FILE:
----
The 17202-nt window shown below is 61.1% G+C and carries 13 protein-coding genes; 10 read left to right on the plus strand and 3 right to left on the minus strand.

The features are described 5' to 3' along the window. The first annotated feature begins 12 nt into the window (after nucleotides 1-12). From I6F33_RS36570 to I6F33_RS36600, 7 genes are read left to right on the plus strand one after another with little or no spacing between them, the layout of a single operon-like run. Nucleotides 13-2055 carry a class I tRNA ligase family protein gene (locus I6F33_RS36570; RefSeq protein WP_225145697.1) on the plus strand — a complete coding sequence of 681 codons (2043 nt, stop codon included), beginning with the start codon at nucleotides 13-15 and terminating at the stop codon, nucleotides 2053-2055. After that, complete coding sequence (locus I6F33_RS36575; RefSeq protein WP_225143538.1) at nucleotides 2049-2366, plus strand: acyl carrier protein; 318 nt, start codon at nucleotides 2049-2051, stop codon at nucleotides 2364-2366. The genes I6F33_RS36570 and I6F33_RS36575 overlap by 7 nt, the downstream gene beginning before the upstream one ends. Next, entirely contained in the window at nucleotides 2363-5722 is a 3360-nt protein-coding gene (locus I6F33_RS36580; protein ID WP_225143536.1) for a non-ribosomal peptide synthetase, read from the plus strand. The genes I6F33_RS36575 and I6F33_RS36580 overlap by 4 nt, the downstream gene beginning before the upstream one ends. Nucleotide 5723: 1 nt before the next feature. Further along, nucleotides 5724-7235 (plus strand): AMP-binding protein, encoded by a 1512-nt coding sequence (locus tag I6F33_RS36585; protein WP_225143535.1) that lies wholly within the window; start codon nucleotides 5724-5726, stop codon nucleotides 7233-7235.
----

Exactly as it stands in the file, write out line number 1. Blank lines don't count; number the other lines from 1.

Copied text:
The 17202-nt window shown below is 61.1% G+C and carries 13 protein-coding genes; 10 read left to right on the plus strand and 3 right to left on the minus strand.